"Jane was a woman I wish I was more like ... You seldom get the opportunity to even audition for a woman that is so strong and empowering and fearless and driven and a virgin! To me, it also had the aspect of... my parents are from Puerto Rico, I grew up in Chicago. Being a girl that has that dual identity, that has grandparents that speak Spanish, and my parents spoke Spanish and English, I found an opportunity to really speak about a subject matter and talk about a culture that doesn't get recognized. And definitely doesn't get recognized as the hero, as the one that gets to lead an awesome pack ... It was an opportunity to talk about being a woman, being strong, talk about women's choices. It was an opportunity to talk about dual identity that's so prevalent in this country — 54 million-plus. And I got to be a strong woman and I just knew from that pilot, there was something very special."

    5. She also spoke about how the show is educating people and, thusly, diminishing intolerance.

    Jason Kempin / Getty Images

    "I got a really great tweet during [the immigration reform episode] from someone that said, 'My daughter is 7 years old ... We watch Jane together and she's asking about immigration. I don't know what to say.' And I was like ... 'What's beautiful is that now you can learn together.' It's not about telling her something she should hear, it's about learning together. And I think that education is a means to wipe out ignorance, to wipe out intolerance. Jennie [Snyder Urman, Jane's showrunner] does a really great job, not just talking about immigration, but same-sex marriage and sexual equality. I think she talks about women's rights, reproductive rights without saying it's black or white, it's yes or no, but more so, 'Now talk about it. What's your opinion?' It doesn't have to be ours... We do it with our beautiful vehicle of art and we do it in a way to actually create peace and tolerance through art and that is awesome."

    6. And about how her Golden Globes win defied societal norms.

    Paul Drinkwater / Reuters

    "I wasn't up there by myself ... I felt every girl that's ever dreamt of being something ... It was that much more of an opportunity to stand there and to let people know there is no one way, there is no right way, there is no perfect, there is no beautiful, you are all of those things. Society loves to decide what is beautiful. Society loves to decide this is what's in and this is what's out and we judge ourselves based on that. And I did not fit that and I was so afraid that because I didn't, my dreams wouldn't come true. So the fact that I was able to live this journey, I can now turn to someone and say, 'Don't give up! Don't stop trying! Don't sleep on yourself.' Because trust me, if I can do it, you can do it 10 times better. So go out there and kick some ass."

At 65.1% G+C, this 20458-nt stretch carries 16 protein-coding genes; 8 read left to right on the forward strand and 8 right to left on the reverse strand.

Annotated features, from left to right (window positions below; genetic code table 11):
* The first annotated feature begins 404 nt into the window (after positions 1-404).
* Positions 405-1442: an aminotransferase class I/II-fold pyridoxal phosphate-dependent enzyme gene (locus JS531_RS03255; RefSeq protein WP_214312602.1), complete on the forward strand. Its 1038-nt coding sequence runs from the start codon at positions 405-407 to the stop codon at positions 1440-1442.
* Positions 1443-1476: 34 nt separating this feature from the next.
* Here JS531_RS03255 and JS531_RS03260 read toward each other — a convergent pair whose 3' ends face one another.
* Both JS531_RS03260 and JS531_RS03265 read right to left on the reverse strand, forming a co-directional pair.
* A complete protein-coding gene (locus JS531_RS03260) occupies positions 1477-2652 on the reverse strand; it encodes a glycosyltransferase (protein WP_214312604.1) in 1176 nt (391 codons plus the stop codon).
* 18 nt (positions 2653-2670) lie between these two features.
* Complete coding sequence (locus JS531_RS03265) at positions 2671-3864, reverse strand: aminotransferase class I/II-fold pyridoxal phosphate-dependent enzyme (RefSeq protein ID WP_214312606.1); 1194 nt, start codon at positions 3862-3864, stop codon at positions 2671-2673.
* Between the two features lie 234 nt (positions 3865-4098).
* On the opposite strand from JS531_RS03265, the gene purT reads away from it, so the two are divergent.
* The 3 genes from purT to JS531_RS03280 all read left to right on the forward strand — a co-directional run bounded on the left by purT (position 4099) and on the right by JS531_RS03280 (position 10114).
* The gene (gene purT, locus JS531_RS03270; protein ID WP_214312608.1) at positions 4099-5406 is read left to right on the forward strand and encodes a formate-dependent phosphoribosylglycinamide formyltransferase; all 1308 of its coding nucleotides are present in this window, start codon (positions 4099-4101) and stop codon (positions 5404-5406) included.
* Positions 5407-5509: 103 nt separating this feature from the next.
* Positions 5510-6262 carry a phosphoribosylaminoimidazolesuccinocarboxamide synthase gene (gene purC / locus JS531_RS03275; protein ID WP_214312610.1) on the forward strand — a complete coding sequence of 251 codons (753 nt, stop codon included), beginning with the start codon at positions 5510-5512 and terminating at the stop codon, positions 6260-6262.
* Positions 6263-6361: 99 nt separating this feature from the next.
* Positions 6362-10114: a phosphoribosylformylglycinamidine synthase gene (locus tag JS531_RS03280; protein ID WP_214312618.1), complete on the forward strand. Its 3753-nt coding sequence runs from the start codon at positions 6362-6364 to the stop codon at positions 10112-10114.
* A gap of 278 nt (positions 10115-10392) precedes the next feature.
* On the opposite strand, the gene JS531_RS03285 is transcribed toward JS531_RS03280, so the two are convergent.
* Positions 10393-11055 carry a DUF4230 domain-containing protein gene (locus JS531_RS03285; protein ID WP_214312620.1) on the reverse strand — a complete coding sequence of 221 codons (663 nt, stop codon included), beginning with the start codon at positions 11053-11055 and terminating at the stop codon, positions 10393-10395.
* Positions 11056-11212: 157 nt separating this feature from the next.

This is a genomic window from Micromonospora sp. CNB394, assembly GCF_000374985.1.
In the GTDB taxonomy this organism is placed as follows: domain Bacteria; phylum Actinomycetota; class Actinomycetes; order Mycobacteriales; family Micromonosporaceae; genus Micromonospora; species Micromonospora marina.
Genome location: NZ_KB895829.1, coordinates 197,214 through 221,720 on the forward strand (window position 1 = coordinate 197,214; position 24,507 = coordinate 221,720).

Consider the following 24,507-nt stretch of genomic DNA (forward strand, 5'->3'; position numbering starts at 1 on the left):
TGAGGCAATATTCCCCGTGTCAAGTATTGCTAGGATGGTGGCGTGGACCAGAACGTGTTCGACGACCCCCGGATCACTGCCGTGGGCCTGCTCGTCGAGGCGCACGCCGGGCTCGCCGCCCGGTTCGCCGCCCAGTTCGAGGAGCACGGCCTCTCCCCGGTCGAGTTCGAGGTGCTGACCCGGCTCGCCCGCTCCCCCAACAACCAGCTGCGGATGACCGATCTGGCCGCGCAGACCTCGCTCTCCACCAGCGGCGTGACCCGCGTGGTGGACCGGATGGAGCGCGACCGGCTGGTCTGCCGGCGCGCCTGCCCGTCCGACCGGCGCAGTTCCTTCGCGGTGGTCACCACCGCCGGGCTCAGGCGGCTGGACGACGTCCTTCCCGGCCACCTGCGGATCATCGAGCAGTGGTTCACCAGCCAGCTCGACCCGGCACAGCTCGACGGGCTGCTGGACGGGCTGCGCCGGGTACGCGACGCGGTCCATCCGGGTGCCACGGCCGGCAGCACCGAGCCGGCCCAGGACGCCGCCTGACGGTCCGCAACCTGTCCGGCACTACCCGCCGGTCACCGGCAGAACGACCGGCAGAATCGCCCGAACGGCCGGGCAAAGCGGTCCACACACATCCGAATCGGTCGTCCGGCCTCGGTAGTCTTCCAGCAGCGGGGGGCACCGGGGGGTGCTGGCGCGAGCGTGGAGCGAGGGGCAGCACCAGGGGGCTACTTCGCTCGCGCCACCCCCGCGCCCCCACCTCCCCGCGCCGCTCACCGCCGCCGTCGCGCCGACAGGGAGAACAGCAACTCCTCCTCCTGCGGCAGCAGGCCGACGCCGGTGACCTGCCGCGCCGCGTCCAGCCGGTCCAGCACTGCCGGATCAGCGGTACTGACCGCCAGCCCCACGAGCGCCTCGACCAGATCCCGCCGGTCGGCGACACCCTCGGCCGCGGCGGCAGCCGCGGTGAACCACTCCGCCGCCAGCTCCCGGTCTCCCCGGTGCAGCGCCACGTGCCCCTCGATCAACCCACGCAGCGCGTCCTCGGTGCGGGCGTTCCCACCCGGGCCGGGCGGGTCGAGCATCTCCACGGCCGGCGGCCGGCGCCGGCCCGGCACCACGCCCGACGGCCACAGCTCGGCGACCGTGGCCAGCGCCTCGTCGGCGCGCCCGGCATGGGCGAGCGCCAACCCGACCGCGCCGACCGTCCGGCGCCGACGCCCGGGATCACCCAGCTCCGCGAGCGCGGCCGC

7. And she talked about the importance of community.

    Kevork Djansezian / Getty Images

    "As an actress and as a woman of color, I've been talking about the subject so much because it seems like it's such an algorithm. People are just like, how do we do it? How do we get into the Latino mind? Like it's different! And I was like, oh, is it different? Because I don't think my mind is different ... It does seem like this big subject to conquer, but I think there's two parts to it. There's one: You need to write for human beings. And that goes for any underrepresented ethnicity because we're all human, we all want the same things, we all want love and success and we're afraid of failure and we want people to like us. ... You write for a human being. That's cracking the code. ... Cast the best actor ... and I bet you they will explode. That is what happens. The cream rises to the top. Do not be afraid to do that and to branch out if we're talking about networks.

    Secondly, the Latino community here in this country is comprised of multiple cultures. And so, the industry says, 'Lets hire a Latino,' and then the Latinos say, 'Well, you want a Mexican and I'm Puerto Rican. You want a Guatemalan and I'm from El Salvador. You want a Cuban and I'm Dominican.' So we need to have the conversation if they're going to put us under one umbrella. Now I'm speaking to the Latino community in this country, that means your ancestors spoke Spanish. ... If we want to be considered and want to show and use our power to the fullest, we need to unite. They see us as one community, we need to be one community. Because we all share the same struggle. That's what we do as human beings. We celebrate each other. We celebrate each other's culture. We celebrate each other's religion. But we also unite as human beings. So let's do that. Let's use our power as women, as Latinos, as whatever subculture that you identify with, and then at the same time, celebrate being a human. ... Now Latinos, we can unite and get our viewership just like Empire. 'Cause where you at, 54 million-plus?!"



    Watch Gina Rodriguez on Jane the Virgin, every Monday at 9 p.m. on The CW.